Bowhunting Video: Timing Is Everything When Stopping a Moving Whitetail

This bowhunting video demonstrates outstanding timing when it comes to stopping a moving whitetail and then shooting it.

Bowhunting Video: Timing Is Everything When Stopping a Moving Whitetail

You’ve bleated and caused this walking buck to stop, but you’d better shoot quickly. Wait too long and he could pinpoint you, greatly increasing the chance of jumping the string.

Bernie Barringer is an experienced whitetail bowhunter, and his skills are on full display in this 6-minute YouTube video.

Barringer is bowhunting during the whitetail rut in Kansas. I’m highlighting his video here because I think it illustrates perfectly the tempo of stopping a moving deer with a bleat sound — maaaaaaap! — and then releasing the bowstring.

In the video you won’t see Barringer draw his bow because he’s filming with only one forward-facing camera. He draws the moment after lifting his bow from a bow hanger, but because his archery setup is so quiet, you can’t hear it. And his clothes are whisper-silent, too. These are good lessons for any beginning bowhunter. A quiet bow — to draw and shoot — is more important than speed, and top-notch clothing that makes zero sound while drawing is equally important.

Pay particular attention to the shot sequence. Hit the rewind button a few times and listen and watch. Barringer emits the bleat sound with his voice, and he’s quick to place the sight pin on the stopped buck and then release the bowstring. It all happens fast.

Whitetails are more prone to jump the string after they recognize that something isn’t right with their surroundings, but Barringer doesn’t give the buck any time to do so. As soon as the buck stops and turns his head looking for the doe or fawn that made the bleat, the arrow is flying. In baseball, they call it a “bang-bang play.”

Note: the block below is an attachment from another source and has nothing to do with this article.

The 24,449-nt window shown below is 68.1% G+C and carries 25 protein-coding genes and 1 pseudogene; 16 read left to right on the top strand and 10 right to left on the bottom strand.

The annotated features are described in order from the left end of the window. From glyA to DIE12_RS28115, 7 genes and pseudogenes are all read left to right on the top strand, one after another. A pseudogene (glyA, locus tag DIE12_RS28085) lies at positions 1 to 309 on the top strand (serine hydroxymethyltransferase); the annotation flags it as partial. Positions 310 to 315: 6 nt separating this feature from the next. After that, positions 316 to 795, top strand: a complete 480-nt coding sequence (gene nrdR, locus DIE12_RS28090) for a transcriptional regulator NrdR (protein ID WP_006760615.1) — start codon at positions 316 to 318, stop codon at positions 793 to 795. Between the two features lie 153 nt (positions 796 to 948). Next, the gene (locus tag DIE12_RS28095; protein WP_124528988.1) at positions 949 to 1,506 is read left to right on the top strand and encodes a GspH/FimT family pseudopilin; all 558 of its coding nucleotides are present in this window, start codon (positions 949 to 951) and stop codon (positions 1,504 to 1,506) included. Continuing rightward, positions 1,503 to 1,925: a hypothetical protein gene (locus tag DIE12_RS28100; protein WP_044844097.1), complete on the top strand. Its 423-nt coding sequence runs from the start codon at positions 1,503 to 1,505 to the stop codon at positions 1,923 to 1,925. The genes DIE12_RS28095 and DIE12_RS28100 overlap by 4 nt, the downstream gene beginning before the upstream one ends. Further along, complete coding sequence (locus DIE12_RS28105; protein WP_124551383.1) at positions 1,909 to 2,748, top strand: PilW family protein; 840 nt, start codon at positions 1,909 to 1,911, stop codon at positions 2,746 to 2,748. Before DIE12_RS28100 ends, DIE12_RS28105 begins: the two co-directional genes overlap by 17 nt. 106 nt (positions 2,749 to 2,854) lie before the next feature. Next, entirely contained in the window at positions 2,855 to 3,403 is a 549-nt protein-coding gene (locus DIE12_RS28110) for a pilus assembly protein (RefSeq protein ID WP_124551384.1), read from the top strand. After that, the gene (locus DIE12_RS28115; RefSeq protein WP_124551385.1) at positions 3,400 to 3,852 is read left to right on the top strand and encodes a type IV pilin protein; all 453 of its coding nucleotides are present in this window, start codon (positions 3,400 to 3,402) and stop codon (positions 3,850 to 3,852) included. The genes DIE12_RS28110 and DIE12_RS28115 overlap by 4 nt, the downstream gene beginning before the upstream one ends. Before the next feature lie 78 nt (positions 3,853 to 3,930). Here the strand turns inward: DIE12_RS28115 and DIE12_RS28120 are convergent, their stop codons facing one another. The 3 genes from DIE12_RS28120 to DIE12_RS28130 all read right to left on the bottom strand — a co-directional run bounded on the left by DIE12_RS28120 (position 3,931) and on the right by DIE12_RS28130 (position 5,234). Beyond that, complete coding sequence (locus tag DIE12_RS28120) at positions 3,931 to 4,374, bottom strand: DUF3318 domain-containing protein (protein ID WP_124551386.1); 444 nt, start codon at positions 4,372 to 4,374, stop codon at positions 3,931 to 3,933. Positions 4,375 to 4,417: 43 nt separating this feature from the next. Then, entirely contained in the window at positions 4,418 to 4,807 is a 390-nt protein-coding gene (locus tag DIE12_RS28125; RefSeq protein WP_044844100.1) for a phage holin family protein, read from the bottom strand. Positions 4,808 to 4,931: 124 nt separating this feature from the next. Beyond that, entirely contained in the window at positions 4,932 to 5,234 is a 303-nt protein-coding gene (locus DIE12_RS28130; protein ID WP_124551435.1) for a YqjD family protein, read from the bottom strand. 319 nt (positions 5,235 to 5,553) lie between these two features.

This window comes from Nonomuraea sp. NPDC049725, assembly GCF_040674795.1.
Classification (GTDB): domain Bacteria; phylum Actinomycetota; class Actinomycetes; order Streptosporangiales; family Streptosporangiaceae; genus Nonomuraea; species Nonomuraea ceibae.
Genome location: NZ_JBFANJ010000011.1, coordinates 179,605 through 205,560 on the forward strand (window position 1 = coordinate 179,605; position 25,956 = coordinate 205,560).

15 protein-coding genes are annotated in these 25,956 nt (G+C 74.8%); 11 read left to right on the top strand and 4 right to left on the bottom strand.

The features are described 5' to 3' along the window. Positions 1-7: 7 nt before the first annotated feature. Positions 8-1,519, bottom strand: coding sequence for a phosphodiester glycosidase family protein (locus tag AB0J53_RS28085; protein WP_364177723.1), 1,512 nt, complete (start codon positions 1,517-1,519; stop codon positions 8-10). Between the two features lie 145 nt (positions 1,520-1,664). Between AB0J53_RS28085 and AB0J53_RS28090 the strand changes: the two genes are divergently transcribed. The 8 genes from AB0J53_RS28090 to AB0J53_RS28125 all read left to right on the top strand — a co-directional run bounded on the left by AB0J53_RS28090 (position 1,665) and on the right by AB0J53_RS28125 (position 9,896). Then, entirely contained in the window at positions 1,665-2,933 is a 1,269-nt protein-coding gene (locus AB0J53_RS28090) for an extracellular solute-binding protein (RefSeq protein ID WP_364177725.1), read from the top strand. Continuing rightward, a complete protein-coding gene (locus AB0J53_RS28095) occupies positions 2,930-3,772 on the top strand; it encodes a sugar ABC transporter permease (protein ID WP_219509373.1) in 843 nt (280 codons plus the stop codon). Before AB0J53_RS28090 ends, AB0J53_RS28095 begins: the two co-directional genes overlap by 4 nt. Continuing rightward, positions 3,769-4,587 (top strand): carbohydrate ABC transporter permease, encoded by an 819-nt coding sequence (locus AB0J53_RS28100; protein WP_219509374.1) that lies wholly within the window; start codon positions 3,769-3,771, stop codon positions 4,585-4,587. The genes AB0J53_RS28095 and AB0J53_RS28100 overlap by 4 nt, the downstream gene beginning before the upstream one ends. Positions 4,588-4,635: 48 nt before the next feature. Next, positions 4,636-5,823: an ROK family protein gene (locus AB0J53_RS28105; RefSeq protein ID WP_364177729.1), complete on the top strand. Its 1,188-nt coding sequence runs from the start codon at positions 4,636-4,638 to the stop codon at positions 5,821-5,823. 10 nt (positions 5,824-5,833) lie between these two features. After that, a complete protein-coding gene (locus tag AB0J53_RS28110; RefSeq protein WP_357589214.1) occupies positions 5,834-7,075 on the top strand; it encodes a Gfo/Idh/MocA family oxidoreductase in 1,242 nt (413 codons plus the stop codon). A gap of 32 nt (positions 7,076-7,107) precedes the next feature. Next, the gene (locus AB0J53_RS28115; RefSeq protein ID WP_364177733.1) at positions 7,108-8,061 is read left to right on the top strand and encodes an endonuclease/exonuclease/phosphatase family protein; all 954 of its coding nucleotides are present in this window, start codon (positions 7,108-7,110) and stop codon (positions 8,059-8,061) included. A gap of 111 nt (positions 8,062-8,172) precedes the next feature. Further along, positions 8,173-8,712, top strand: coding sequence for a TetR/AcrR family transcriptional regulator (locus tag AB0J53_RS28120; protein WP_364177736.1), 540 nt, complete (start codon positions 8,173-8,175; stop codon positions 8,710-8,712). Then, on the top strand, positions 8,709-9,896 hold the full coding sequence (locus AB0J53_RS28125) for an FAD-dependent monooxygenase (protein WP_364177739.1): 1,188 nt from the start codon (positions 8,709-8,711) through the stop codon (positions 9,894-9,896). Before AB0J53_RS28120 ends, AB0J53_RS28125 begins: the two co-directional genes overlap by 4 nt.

Bowhunters who wait too long after bleating a deer to a stop risk having that buck or doe pinpoint them in the treestand or ground blind. How long is too long? In my opinion, from the moment a deer stops, your arrow should impact the animal within 2 seconds. Of course, you shouldn’t shoot until your bowsight pin is hovering over the correct spot. But if it takes you 3 seconds or more to settle your pin and then release the string, the chances skyrocket that the deer begins moving again, or jumps the string. FYI: I base my opinion on 45 years of bowhunting experience — it’s okay if you believe differently.

Note: Rather than stop moving deer at close range with a bleat, I often shoot them walking. It all depends on their speed and the width of a shooting lane. The chance of them jumping the string is reduced greatly if you simply let them slowly walk naturally. By “close range” I mean 15 yards and less. Trying to shoot a walking deer at more than 15 yards is a recipe for a paunch shot.

Don’t make the mistake of trying to stop a moving deer with a grunt sound. Sure, it might work, but more often than not it’ll make an antlerless deer move faster. I’ve tried making the grunt sound to stop close-range bucks, too, and they often will bolt. It makes sense: They think a bigger buck is hiding nearby and they don’t want to get their butt kicked, so they flee. A bleat sound is much better because it’s not threatening. And it’s easy to make with your voice; simply say “maaaaaaap ” loudly. You don’t have time to hold and use a commercial bleat call. Not only should you be at full-draw when you bleat, but you should have your bowsight pin tracking the deer’s chest and be ready to fire the moment the deer stops moving.

One more lesson to be learned from this video is where Barringer’s broadhead strikes the broadside buck. He doesn’t aim 2-4 inches behind the buck’s near front leg, he aims directly over it. Aiming behind the front leg increases the chance of a liver or paunch hit. Aiming over the front leg is money, provided your arrow doesn’t hit so high as to strike the shoulder blade.


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